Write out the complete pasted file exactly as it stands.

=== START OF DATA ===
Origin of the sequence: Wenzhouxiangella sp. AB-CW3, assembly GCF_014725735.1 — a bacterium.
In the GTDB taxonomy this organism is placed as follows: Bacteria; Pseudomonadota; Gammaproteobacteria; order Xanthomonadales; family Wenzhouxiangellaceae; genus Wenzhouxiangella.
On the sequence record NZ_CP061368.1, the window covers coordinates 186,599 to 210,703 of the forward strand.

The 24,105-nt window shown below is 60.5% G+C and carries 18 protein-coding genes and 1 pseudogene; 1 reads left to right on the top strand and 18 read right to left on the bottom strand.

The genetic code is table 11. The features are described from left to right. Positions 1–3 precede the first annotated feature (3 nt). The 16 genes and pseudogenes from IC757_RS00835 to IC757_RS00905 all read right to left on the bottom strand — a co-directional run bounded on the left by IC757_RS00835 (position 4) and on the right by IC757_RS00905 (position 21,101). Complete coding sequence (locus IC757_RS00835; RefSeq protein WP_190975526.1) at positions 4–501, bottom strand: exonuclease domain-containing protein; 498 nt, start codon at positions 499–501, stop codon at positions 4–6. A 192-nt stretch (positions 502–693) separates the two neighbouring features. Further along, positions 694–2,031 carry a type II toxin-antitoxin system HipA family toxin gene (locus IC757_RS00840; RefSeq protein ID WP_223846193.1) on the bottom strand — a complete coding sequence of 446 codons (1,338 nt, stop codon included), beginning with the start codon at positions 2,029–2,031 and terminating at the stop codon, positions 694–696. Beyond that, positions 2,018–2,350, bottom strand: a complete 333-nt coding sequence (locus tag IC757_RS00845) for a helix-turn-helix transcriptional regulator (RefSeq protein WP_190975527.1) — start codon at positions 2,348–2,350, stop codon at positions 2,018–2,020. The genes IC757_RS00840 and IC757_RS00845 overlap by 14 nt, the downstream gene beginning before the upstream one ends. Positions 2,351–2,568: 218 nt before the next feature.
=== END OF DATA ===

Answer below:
Origin of the sequence: Wenzhouxiangella sp. AB-CW3, assembly GCF_014725735.1 — a bacterium.
In the GTDB taxonomy this organism is placed as follows: Bacteria; Pseudomonadota; Gammaproteobacteria; order Xanthomonadales; family Wenzhouxiangellaceae; genus Wenzhouxiangella.
On the sequence record NZ_CP061368.1, the window covers coordinates 186,599 to 210,703 of the forward strand.

The 24,105-nt window shown below is 60.5% G+C and carries 18 protein-coding genes and 1 pseudogene; 1 reads left to right on the top strand and 18 read right to left on the bottom strand.

The genetic code is table 11. The features are described from left to right. Positions 1–3 precede the first annotated feature (3 nt). The 16 genes and pseudogenes from IC757_RS00835 to IC757_RS00905 all read right to left on the bottom strand — a co-directional run bounded on the left by IC757_RS00835 (position 4) and on the right by IC757_RS00905 (position 21,101). Complete coding sequence (locus IC757_RS00835; RefSeq protein WP_190975526.1) at positions 4–501, bottom strand: exonuclease domain-containing protein; 498 nt, start codon at positions 499–501, stop codon at positions 4–6. A 192-nt stretch (positions 502–693) separates the two neighbouring features. Further along, positions 694–2,031 carry a type II toxin-antitoxin system HipA family toxin gene (locus IC757_RS00840; RefSeq protein ID WP_223846193.1) on the bottom strand — a complete coding sequence of 446 codons (1,338 nt, stop codon included), beginning with the start codon at positions 2,029–2,031 and terminating at the stop codon, positions 694–696. Beyond that, positions 2,018–2,350, bottom strand: a complete 333-nt coding sequence (locus tag IC757_RS00845) for a helix-turn-helix transcriptional regulator (RefSeq protein WP_190975527.1) — start codon at positions 2,348–2,350, stop codon at positions 2,018–2,020. The genes IC757_RS00840 and IC757_RS00845 overlap by 14 nt, the downstream gene beginning before the upstream one ends. Positions 2,351–2,568: 218 nt before the next feature.